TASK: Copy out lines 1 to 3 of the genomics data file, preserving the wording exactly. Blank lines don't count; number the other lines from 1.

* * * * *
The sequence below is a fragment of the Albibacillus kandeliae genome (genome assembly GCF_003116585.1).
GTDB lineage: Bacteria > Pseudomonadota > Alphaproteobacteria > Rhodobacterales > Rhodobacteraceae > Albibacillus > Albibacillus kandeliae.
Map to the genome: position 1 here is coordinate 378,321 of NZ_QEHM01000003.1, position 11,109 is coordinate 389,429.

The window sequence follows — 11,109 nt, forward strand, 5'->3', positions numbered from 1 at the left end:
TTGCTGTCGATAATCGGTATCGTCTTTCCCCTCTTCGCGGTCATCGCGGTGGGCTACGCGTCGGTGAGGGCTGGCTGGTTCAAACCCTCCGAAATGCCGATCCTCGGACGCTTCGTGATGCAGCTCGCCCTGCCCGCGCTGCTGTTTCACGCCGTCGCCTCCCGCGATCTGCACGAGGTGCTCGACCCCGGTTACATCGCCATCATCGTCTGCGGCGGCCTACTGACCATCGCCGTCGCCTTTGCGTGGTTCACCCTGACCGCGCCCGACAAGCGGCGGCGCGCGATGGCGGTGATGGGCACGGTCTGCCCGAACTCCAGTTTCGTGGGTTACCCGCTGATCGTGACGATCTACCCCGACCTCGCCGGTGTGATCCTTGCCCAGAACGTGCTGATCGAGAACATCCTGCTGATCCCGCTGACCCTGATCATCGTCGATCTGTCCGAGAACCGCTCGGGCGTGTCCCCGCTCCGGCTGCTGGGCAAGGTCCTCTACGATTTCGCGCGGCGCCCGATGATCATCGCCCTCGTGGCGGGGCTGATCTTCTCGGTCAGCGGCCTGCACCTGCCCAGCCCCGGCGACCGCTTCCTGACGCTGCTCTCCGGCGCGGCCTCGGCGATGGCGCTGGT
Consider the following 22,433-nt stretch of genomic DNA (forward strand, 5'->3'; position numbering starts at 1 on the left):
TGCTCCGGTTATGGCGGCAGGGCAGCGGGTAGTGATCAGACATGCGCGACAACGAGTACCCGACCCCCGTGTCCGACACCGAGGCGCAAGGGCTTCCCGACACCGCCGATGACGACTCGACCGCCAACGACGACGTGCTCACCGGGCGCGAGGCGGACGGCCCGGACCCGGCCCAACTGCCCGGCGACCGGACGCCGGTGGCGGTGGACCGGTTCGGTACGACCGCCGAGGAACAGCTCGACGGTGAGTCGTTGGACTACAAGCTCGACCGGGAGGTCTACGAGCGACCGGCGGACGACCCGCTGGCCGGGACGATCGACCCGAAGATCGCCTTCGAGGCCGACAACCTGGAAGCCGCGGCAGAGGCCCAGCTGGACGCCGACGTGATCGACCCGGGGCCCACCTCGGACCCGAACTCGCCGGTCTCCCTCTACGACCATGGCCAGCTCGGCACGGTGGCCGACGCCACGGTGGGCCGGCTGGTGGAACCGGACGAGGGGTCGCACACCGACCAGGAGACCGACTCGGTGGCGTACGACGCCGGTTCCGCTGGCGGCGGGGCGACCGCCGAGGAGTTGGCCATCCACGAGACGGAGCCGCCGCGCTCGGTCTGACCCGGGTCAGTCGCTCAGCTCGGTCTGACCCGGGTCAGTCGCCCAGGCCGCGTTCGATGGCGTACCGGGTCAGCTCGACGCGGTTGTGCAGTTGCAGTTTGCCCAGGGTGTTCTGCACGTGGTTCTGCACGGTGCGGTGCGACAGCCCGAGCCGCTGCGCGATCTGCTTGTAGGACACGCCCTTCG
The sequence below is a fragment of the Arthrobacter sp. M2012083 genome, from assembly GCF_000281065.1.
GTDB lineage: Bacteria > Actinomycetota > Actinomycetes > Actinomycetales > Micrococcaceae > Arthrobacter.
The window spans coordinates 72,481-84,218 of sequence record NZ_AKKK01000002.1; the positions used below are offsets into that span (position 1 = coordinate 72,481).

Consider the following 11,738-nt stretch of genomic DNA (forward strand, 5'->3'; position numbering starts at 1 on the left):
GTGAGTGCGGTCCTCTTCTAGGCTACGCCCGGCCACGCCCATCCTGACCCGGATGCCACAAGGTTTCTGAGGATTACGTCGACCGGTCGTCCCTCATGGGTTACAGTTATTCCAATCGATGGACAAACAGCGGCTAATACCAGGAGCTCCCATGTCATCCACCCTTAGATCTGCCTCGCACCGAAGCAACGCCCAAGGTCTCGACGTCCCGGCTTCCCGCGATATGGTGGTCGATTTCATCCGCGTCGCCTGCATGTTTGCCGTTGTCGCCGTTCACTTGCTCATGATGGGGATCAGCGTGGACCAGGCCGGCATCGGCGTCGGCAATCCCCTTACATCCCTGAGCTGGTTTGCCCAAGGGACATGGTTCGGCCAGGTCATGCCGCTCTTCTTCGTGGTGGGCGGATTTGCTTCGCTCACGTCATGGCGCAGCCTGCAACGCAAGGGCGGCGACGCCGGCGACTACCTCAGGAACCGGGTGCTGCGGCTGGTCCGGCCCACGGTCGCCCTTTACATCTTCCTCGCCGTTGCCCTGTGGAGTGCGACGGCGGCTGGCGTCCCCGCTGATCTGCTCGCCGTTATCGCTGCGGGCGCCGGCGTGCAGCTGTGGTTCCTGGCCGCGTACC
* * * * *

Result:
The sequence below is a fragment of the Albibacillus kandeliae genome (genome assembly GCF_003116585.1).
GTDB lineage: Bacteria > Pseudomonadota > Alphaproteobacteria > Rhodobacterales > Rhodobacteraceae > Albibacillus > Albibacillus kandeliae.
Map to the genome: position 1 here is coordinate 378,321 of NZ_QEHM01000003.1, position 11,109 is coordinate 389,429.